Building A Culture Of Health: Behavioral Health

Note: On Oct. 28, Spartanburg was named a 2015 winner of the Robert Wood Johnson Foundation’s Culture of Health Prize. In becoming one of just eight communities nationwide to earn the designation out of more than 300 applicants, Spartanburg was recognized by the leading health philanthropy in the country for its years of work in addressing health outcomes countywide. While this work has brought dozens of organizations and hundreds of people together, the effort has coalesced around five broad areas: Active Living/Healthy Eating, Access To Care, Behavioral Health, Healthy Birth Outcomes, and Smoking Reduction.

This is Part 4 of a concise five-part look at the progress that has been made over the past several years in each of these focus areas. In this part, we look at Behavioral Health.

When it comes to behavioral health needs, the numbers can be overwhelming sometimes. In Spartanburg County alone, it is estimated that 72,000 people need some form of behavioral health assistance. Out of that population, only about one in six are receiving the help they need.

The reasons include a complicated mix of misfortune, poverty and an already-stressed and underfunded system. Many of the people who are not getting the treatment they need lack the money to get help or pay for basic medications. Many are unemployed. Some are homeless. Funding from government sources, which has never been adequate, has continued to decline, leaving fewer mental health professionals to handle a rising tide of caseloads.

It affects the entire community. Many people who have untreated behavioral health issues wind up in much worse situations than they would have if only they had been able to access basic care and medication earlier. Instead, some end up in a cycle in which they bounce between the emergency room, the street, and the jail, unable to build a better life for themselves and sometimes costing the local health care and criminal justice systems hundreds of thousands of dollars over time.

But Spartanburg County, behind the leadership of the United Way of the Piedmont, is tackling the issue in a way few communities across the country are. It’s a major reason why the Robert Wood Johnson Foundation honored Spartanburg with one of its Culture of Health Prizes this year. From those locked up to those who have served the country in uniform, the Behavioral Health Task Force is making a difference and helping to create a new culture of health in Spartanburg.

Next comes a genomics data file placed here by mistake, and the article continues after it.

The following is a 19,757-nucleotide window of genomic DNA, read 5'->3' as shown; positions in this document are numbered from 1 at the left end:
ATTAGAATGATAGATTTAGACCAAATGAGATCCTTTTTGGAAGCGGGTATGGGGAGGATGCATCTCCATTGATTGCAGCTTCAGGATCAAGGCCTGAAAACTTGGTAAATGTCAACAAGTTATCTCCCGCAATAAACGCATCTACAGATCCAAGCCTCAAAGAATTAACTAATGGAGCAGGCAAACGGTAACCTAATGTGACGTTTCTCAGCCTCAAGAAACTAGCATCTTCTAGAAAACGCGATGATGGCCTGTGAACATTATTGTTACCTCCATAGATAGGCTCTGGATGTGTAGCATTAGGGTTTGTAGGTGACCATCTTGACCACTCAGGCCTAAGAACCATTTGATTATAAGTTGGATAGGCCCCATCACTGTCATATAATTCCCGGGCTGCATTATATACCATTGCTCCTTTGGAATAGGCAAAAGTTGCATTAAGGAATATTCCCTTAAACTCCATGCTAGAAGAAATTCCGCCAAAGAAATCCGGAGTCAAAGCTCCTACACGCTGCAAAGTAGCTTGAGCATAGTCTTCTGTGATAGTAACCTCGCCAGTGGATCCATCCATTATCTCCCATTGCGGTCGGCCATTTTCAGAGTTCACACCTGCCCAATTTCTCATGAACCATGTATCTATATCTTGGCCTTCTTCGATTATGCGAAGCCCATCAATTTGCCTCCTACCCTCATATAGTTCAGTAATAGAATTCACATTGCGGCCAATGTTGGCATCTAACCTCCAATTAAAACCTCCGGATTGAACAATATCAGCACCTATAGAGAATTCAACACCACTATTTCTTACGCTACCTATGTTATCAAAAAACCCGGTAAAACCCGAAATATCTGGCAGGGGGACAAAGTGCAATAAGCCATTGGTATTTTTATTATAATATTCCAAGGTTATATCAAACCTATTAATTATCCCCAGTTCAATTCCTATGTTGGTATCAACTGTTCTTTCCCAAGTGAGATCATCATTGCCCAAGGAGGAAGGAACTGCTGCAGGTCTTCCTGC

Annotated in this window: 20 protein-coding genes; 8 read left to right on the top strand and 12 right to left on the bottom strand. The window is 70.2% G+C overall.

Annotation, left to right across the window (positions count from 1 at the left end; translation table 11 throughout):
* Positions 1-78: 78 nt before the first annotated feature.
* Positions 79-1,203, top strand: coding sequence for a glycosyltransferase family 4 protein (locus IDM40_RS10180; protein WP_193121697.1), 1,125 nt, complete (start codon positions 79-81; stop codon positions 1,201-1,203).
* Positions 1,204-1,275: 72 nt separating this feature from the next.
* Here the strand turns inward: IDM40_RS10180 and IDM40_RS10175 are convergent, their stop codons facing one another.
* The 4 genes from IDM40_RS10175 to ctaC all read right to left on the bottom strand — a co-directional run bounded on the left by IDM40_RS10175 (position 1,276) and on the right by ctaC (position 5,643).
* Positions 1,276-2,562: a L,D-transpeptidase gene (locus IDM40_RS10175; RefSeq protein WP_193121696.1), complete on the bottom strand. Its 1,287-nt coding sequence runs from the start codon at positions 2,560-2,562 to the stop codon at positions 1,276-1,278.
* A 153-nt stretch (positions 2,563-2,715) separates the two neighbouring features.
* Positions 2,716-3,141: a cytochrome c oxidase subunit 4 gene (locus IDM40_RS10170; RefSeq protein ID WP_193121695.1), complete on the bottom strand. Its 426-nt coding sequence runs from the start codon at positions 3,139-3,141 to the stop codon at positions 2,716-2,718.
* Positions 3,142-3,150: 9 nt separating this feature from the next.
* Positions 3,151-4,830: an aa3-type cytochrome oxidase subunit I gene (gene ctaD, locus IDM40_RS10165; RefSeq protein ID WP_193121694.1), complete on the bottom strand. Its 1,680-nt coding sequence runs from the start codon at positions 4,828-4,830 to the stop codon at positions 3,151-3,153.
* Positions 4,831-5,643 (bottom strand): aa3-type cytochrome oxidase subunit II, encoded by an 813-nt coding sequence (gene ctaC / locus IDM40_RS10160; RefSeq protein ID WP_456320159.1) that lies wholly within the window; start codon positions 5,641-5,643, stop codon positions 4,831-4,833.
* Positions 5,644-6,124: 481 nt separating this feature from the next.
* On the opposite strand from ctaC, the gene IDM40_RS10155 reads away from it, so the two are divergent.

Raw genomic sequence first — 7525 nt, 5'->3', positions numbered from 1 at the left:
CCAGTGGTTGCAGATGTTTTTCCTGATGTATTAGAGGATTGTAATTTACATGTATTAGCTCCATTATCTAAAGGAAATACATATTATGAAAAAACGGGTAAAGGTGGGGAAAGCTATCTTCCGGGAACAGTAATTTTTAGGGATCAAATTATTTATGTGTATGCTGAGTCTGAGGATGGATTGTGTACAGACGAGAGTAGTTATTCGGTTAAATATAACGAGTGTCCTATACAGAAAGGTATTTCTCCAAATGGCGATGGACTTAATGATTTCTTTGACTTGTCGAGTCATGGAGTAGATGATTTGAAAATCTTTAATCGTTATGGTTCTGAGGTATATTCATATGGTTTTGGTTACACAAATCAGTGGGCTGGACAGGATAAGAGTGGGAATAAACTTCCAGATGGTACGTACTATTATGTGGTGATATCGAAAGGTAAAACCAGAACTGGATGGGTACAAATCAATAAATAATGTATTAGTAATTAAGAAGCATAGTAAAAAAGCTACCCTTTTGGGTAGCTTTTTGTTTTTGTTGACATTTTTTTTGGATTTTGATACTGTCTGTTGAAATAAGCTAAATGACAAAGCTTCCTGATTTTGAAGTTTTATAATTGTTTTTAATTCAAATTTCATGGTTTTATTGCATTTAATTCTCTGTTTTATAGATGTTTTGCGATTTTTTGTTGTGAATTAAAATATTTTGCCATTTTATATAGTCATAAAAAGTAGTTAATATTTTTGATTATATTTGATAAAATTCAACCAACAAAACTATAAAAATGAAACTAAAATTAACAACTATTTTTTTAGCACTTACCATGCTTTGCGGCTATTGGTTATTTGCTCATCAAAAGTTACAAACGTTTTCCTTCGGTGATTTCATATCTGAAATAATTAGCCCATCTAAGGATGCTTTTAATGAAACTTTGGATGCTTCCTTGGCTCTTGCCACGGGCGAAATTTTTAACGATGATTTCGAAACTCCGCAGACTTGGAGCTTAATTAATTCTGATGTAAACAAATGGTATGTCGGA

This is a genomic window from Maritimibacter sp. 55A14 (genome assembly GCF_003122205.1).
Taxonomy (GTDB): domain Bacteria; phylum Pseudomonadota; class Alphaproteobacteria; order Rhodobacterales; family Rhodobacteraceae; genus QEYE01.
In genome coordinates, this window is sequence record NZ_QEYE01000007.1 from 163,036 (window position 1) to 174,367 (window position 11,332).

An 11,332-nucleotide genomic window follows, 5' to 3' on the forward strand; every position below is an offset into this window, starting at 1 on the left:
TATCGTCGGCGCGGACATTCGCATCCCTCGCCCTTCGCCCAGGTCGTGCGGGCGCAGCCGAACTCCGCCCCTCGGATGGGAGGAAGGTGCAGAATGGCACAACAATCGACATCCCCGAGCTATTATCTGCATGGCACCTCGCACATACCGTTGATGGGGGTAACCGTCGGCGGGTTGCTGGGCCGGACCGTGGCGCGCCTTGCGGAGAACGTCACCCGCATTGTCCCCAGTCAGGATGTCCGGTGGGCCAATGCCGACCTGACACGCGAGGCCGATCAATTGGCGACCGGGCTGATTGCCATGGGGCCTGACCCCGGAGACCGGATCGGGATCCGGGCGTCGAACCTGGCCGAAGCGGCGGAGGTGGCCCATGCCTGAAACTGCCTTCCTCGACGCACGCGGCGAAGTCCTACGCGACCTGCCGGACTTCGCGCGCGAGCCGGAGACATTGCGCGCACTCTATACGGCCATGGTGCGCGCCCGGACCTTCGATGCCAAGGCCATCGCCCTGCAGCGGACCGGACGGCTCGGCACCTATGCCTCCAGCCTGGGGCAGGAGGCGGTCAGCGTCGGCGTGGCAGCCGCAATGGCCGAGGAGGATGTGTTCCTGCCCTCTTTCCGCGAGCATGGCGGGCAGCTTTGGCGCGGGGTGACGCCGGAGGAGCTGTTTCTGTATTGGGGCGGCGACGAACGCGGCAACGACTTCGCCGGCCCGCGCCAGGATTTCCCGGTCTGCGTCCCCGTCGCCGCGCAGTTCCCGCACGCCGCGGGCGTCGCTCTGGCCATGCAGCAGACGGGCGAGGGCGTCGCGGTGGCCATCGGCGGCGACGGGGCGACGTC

If you are mentally ill, it impacts other diseases because it means you are probably not managing them well,” explains Heather Witt, who co-chairs the task force. “If you add depression or mental illness it exacerbates the other illness or disease you have. So it’s essential to treat the whole individual.”

As with the other four health and wellness task forces, there are a number of initiatives underway under the behavioral health umbrella. From providing mental health training for first responders to a burgeoning tele-psychiatry program, a lot is being done.

But two areas of particular focus include targeting veterans who are suffering from mental health problems and working with the Spartanburg County Detention Center to identify inmates with behavioral health problems and develop a plan to help them and stem the jail-to-hospital-to-jail cycle.

“We have an opportunity with the Spartanburg Housing Authority to help homeless and potentially homeless veterans find permanent housing,” Witt said. “Now, we can’t just hand them a key and walk away. We have to have wraparound services in place to help them with their health needs and other services. So we are developing a peer services plan in which we have other veterans partner up with them. They check in with them on a regular basis, develop a relationship with them, and help make sure they get services they need and get connected to them.

Witt said if this task force receives the $25,000 from the Culture of Health Prize, it would help the local non-profit Upstate Warrior Solutions hire a case manager who would serve as a connector between homeless veterans and the services they need, including helping them get connected to housing and their peer mentor.

“The person in this position would wake up every day and worry about our homeless veterans in Spartanburg,” Witt said. “The funding would help us pilot and fund the position for the first year, and we are confident other funders would step forward and help continue the program after that.”